UAE, Kenya Sign Investment MoU on Mining, Technology Sectors

The UAE and Kenya signed a memorandum of understanding, setting the stage for investment collaboration in mining and technology sectors. WAM
The UAE and Kenya signed a memorandum of understanding, setting the stage for investment collaboration in mining and technology sectors. WAM
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UAE, Kenya Sign Investment MoU on Mining, Technology Sectors

The UAE and Kenya signed a memorandum of understanding, setting the stage for investment collaboration in mining and technology sectors. WAM
The UAE and Kenya signed a memorandum of understanding, setting the stage for investment collaboration in mining and technology sectors. WAM

UAE’s Ministry of Investment and the Kenyan Ministry of Finance and National Treasury have signed a memorandum of understanding, setting the stage for collaboration in mining and technology sectors, Emirates News Agency (WAM) reported.

The Abu Dhabi-based investment and holding company, ADQ, also announced on Wednesday a finance framework agreement with Kenya’s ministry, facilitating investments in priority sectors of the Kenyan economy, with a potential investment sum of up to $500 million, WAM said.

Kenya’s mining sector boasts significant growth potential owing to its abundant reserves of gold, copper, ilmenite, tantalum, and various non-metallic minerals.

The MoU focuses on mineral exploration, mine development, mineral processing, refining, and mineral marketing in Kenya. One of the key objectives is to explore opportunities for technology transfer in Kenya’s mineral sector, that would support innovation and growth. The two countries will also assess avenues for collaboration in promoting responsible stewardship of the mineral sector, with a strong emphasis on environmental, social, and governance practices, in addition to exploring avenues for collaboration in research and development within the designated sectors.

Minister of Investment of the UAE Mohamed Hassan Alsuwaidi said: “Through this partnership, we are laying down the foundation for a future where sustainable mining practices, innovation, and responsible stewardship form the pillars of our mutual growth.”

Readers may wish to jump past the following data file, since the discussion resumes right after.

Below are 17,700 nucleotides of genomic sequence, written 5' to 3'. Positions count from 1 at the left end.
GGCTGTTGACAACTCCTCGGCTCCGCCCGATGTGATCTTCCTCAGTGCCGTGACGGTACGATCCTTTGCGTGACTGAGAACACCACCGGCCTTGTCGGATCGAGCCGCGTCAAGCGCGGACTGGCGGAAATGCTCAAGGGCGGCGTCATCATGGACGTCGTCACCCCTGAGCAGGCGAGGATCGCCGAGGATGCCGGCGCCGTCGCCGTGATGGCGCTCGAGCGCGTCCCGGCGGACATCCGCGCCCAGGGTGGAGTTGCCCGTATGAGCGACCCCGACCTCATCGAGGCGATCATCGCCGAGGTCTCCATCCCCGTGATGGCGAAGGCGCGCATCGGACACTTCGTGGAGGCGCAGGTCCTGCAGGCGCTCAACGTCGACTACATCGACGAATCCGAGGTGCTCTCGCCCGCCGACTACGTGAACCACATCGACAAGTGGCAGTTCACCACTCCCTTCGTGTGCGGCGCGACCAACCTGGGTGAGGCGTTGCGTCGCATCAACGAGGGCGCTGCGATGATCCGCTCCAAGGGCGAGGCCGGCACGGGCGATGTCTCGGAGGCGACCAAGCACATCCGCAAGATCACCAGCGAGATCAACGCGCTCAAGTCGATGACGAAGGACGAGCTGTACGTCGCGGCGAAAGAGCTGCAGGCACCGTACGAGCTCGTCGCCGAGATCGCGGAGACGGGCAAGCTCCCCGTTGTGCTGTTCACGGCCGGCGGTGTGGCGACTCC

“We are committed to leveraging technology to enhance capacities and establish robust governance practices that will not only propel the mineral sector but also ensure overall prosperity of our nations.”



Maritime Disruptions Cast Shadow on Global Energy Security

A container ship passing through the Suez Canal (Suez Canal Official Website)
A container ship passing through the Suez Canal (Suez Canal Official Website)
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Maritime Disruptions Cast Shadow on Global Energy Security

A container ship passing through the Suez Canal (Suez Canal Official Website)
A container ship passing through the Suez Canal (Suez Canal Official Website)

As the world focuses on the Red Sea due to rising attacks on passing ships, experts warn of growing threats to the region's shipping lanes, which could impact global energy security.

Some link the disruptions to regional geopolitical changes, while others believe they are part of a planned strategy due to the area’s natural resources.

Recently, a commercial ship off Yemen’s coast issued a distress call after a missile attack.

This incident coincided with the first international conference on energy security through maritime safety kicking off in Cairo, organized by the Saif Bin Helal Center for Studies and Research in Energy Sciences.

The conference stressed that secure waterways are essential for energy exports and development.

“The region is unstable. Geostrategic, economic, and security challenges are mounting,” warned former Arab League Secretary-General and Egyptian Foreign Minister Amr Moussa at the opening of the conference.

“Disruptions in maritime routes threaten the stability, sovereignty, and wealth of nations. These are broad challenges, not just Red Sea issues—they’re reshaping global interests,” he added.

With this warning, he highlighted the ongoing turmoil in the Suez Canal, Bab el-Mandeb, and the Black Sea.

Moussa also warned about the risks of alternative routes being studied by various countries.

“These routes will serve specific national interests, not the security of international trade,” he cautioned.

On his part, Former Egyptian Petroleum Minister Osama Kamal stressed the vital role of the region’s waterways, especially with Gulf nations being major energy players worldwide.

He pointed out that without energy, there can be no development.

As the conference continued, British security firm Ambrey reported that a merchant vessel off the Yemeni coast took on water and tilted to one side after being targeted with three missiles.

The vessel issued a distress call stating it had sustained damage to the cargo hold and was taking on water approximately 54 nautical miles southwest of Yemen’s Hodeidah, Ambrey added.